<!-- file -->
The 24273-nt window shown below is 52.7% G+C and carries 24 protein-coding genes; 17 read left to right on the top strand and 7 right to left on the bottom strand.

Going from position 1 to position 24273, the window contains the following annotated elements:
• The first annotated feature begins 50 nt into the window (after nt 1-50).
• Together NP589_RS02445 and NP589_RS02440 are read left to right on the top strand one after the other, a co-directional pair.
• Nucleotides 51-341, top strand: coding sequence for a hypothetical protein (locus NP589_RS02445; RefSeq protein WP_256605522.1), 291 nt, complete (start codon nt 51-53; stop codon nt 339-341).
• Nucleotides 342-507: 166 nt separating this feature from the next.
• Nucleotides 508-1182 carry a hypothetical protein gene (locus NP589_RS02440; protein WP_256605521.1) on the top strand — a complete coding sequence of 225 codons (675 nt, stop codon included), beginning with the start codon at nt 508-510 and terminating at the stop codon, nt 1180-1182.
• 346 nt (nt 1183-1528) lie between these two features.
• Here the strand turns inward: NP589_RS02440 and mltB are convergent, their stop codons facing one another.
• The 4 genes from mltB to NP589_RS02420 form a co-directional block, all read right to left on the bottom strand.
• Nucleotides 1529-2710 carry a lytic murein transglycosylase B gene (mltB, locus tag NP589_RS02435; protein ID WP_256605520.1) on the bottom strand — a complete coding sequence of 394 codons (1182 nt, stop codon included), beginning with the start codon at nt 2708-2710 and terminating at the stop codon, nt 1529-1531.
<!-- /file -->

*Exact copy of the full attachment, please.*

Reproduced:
The 24273-nt window shown below is 52.7% G+C and carries 24 protein-coding genes; 17 read left to right on the top strand and 7 right to left on the bottom strand.

Going from position 1 to position 24273, the window contains the following annotated elements:
• The first annotated feature begins 50 nt into the window (after nt 1-50).
• Together NP589_RS02445 and NP589_RS02440 are read left to right on the top strand one after the other, a co-directional pair.
• Nucleotides 51-341, top strand: coding sequence for a hypothetical protein (locus NP589_RS02445; RefSeq protein WP_256605522.1), 291 nt, complete (start codon nt 51-53; stop codon nt 339-341).
• Nucleotides 342-507: 166 nt separating this feature from the next.
• Nucleotides 508-1182 carry a hypothetical protein gene (locus NP589_RS02440; protein WP_256605521.1) on the top strand — a complete coding sequence of 225 codons (675 nt, stop codon included), beginning with the start codon at nt 508-510 and terminating at the stop codon, nt 1180-1182.
• 346 nt (nt 1183-1528) lie between these two features.
• Here the strand turns inward: NP589_RS02440 and mltB are convergent, their stop codons facing one another.
• The 4 genes from mltB to NP589_RS02420 form a co-directional block, all read right to left on the bottom strand.
• Nucleotides 1529-2710 carry a lytic murein transglycosylase B gene (mltB, locus tag NP589_RS02435; protein ID WP_256605520.1) on the bottom strand — a complete coding sequence of 394 codons (1182 nt, stop codon included), beginning with the start codon at nt 2708-2710 and terminating at the stop codon, nt 1529-1531.